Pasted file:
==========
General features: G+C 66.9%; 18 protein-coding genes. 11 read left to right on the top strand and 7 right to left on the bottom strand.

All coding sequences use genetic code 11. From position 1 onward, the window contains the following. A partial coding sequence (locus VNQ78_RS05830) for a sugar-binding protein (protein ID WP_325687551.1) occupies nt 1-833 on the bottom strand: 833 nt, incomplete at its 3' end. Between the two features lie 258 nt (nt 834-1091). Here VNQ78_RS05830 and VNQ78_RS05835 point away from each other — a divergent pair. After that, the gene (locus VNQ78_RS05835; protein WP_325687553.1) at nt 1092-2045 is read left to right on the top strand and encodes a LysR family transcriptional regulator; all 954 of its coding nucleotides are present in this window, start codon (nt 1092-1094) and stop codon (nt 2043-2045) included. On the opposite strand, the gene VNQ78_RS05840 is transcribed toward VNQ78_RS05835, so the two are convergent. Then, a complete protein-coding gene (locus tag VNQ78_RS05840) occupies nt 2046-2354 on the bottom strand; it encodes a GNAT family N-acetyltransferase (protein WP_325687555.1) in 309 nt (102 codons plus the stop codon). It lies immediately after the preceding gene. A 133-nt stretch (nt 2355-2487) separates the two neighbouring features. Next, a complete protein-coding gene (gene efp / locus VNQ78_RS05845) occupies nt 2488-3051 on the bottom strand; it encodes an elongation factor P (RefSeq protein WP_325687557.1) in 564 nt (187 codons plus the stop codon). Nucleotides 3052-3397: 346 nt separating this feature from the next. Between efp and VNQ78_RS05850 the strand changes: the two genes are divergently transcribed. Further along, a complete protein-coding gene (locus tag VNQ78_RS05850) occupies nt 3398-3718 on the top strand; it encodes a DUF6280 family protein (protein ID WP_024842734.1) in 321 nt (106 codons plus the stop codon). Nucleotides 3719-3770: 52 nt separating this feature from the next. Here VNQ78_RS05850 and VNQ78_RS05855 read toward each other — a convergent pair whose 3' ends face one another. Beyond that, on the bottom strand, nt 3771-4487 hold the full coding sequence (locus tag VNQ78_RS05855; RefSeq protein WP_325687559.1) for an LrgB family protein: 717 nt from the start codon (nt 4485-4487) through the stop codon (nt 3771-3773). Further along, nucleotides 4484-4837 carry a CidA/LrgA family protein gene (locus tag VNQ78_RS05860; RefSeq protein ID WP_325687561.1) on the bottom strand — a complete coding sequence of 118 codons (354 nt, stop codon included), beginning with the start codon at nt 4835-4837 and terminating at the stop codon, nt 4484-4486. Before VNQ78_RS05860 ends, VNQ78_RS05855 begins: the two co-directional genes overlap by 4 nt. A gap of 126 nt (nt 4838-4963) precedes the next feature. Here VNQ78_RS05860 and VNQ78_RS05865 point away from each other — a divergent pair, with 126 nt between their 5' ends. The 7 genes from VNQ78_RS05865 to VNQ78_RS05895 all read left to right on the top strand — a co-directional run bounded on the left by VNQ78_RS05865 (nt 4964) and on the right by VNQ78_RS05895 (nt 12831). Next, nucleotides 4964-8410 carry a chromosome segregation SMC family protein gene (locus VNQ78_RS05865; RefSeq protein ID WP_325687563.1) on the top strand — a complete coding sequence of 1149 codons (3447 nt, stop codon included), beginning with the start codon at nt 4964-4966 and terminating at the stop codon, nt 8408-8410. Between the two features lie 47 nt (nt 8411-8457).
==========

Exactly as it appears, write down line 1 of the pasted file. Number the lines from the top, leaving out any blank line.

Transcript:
General features: G+C 66.9%; 18 protein-coding genes. 11 read left to right on the top strand and 7 right to left on the bottom strand.